Lao PDR hosts internationally significant biodiversity in its wet evergreen forests, karst landscapes, and montane forest. This endowment is an economic asset if well-managed.
Lao PDR is in one of the 10 most important global biodiversity ecoregions and home to some of the world’s biologically richest and most endangered species. The country includes four ecologically diverse regions: (a) the Northern Highlands, (b) the Annamites Range; (c) the Indo-Chinese karst landscapes; and (d) the Mekong plain. These regions give Lao PDR high levels of biodiversity, and support diverse production systems for food, fiber and medicines, as well as tourism jobs.
The biodiversity endowment is crucial to the Lao economy. The goods and ecosystem services it provides are essential to reduce poverty, secure livelihoods, and drive a greener economic growth model.
But Lao PDR’s biodiversity is in danger. The highest priority threats to the country’s biodiversity values include climate change, illegal logging and wildlife trade, infrastructure development in and around protected areas, and expansion of agriculture and settlements. The Government has established its first three national parks over the last two years.
Sustained investments in biodiversity conservation can be profitable. Revenues and job creation can be on par with those from the extractive industries. Demand for natural attractions and wildlife drives Lao PDR’s tourism, which could grow over the next decade from 4.3% of 2019 GDP and 3.5% of jobs to the global average of approximately 10% of GDP and 10% of jobs. These outcomes would require stronger enabling policies for private investment, concessions, licensing, and conservation.
To benefit the Lao economy and create good jobs, tourism development should be guided to contribute directly to conservation, and retain the unique features that make Lao PDR special. Other sources of revenue from biodiversity can include payments for ecosystem services (PES) such as from sustainable legal timber, patents for pharmaceuticals, and food. About 67 percent of the Lao population are rural and depend on forests to support their livelihoods; over 39 percent of rural family income is from non-timber forest products (NTFPs). As much as 90 percent of the over 1,400 species of wild animals are used as protein sources by local people.
Over 840,000 people in over 1200 villages are situated within or on the boundary of 23 national biodiversity reserves. Most of these villagers, from a range of ethnic groups, are heavily dependent upon the sustainable use of natural resources within these reserves for their nutrition and livelihoods.
The country’s ongoing transformation to a green economy aims to generate economic growth and poverty reduction through sustainable solutions that boost resilience, create jobs and livelihoods, and protect natural capital and human health. Biodiversity is an important aspect of these green growth ambitions, as articulated in the Government’s National Green Growth Strategy, the 8th National Socio-economic Development Plan (NSEDP-8, 2015–2019), the State of Environment Report series, sector strategies and the 2019 Forestry Law.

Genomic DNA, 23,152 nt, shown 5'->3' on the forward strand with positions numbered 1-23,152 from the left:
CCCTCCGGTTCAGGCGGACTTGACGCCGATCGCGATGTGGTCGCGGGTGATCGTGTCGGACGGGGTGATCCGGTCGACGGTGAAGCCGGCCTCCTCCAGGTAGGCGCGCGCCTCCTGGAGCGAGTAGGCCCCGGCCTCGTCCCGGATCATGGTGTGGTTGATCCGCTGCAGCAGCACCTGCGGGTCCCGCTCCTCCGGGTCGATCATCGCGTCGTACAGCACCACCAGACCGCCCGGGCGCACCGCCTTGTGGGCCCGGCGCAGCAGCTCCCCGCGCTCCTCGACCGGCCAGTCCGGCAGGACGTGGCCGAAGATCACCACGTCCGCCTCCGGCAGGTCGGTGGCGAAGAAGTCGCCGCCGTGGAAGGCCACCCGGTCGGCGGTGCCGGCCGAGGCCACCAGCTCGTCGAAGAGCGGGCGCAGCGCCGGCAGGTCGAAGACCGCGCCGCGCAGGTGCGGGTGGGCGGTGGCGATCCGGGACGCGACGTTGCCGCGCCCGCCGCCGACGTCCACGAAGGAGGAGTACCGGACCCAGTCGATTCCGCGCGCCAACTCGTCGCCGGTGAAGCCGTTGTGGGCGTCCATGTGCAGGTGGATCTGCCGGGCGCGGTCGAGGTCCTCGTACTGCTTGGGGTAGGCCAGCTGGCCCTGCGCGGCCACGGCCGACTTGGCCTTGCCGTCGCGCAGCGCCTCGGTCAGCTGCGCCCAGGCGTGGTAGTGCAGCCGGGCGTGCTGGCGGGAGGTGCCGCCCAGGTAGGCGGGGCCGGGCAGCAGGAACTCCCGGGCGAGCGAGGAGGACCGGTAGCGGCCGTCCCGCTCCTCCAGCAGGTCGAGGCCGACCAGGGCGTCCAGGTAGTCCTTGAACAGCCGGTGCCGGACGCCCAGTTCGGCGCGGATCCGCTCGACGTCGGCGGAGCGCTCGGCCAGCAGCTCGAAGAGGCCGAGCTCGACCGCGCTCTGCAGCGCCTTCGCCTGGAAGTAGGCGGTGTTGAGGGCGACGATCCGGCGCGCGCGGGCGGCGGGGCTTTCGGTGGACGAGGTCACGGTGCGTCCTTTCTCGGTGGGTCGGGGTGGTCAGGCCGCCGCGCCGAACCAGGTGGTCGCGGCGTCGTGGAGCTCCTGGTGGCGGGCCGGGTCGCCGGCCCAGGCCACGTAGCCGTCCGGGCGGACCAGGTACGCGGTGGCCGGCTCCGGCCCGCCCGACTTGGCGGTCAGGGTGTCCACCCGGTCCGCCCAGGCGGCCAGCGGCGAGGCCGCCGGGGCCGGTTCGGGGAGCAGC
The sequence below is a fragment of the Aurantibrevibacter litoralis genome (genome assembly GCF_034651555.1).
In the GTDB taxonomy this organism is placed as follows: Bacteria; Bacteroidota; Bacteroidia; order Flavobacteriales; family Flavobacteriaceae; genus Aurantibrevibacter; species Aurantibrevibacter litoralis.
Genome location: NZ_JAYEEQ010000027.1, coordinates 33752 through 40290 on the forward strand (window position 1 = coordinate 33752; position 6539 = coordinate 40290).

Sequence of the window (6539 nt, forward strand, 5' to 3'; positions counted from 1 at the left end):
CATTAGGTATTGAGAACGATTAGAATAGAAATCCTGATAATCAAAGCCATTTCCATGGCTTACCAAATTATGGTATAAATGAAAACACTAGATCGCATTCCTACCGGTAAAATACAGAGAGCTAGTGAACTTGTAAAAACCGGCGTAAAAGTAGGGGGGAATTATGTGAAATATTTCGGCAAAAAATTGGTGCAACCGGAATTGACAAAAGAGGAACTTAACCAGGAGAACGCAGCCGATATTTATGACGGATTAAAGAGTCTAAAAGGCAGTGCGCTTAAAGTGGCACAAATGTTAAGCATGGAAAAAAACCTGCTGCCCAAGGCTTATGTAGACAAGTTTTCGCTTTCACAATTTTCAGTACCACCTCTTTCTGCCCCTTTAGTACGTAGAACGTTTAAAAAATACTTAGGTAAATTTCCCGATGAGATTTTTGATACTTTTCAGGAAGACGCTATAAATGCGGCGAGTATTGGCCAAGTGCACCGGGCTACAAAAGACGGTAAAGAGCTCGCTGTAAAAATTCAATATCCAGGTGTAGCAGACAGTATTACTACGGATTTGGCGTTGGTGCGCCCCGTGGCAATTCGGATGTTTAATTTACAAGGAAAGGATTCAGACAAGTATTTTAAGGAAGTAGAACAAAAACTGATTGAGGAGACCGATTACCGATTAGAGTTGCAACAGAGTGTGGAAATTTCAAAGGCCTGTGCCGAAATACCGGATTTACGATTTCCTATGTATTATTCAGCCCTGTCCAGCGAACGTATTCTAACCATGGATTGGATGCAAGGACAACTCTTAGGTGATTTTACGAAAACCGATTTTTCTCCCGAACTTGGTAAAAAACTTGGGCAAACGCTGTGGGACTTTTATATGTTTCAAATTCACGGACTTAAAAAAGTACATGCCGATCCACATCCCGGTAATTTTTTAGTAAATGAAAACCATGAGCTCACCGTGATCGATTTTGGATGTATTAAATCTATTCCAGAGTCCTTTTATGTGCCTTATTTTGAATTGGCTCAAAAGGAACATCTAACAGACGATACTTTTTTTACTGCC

The Forestry Law promotes “village forest management” over much of the forestry estate, decentralizing new rights and responsibilities for villages to directly manage forests designated for village use. The law also provides the legal basis for promoting commercial tree plantations on degraded production forest areas, which was reinforced by Prime Minister Decree 247 enacted August 20, 2019, leading to new private sector investment in plantations. These reforms are the basis for sector renewal, poverty reduction, and job creation that can, if managed sustainably, also reduce pressure on protected areas and biodiversity.
Zoonotic diseases are increasingly linked to environmental change and human behavior. The resulting transmission of disease from wildlife to humans is a hidden cost of human economic development and has been increasing. In the last twenty years, Lao PDR and other East Asian countries have experienced SARS, Highly Pathogenic Avian Influenza (HPAI, H5N1 and H7N9), re-emergence of Schistosomiasis, and the 2020 COVID-19 pandemic. Human practices are increasing exposure to wildlife, in two main ways: through legal and illegal trade, and through habitat degradation. There is a need to widen the spectrum of actions to protect human, environmental, and economic health under the “One Health” framework.
The priority objective is to mitigate the main threats to biodiversity while sustainably utilizing biodiversity assets to help propel and protect Lao PDR’s emerging green economy. Key actions to achieve this objective are summarized in three groups: (a) enhancing incentives, including policy, law, and markets; (b) improving access to information, including outreach, extension, and education; and (c) expanding public and private investments in biodiversity values. Lao PDR would benefit from strengthening inter-agency collaboration among law enforcement agencies to curb the illegal wildlife trade.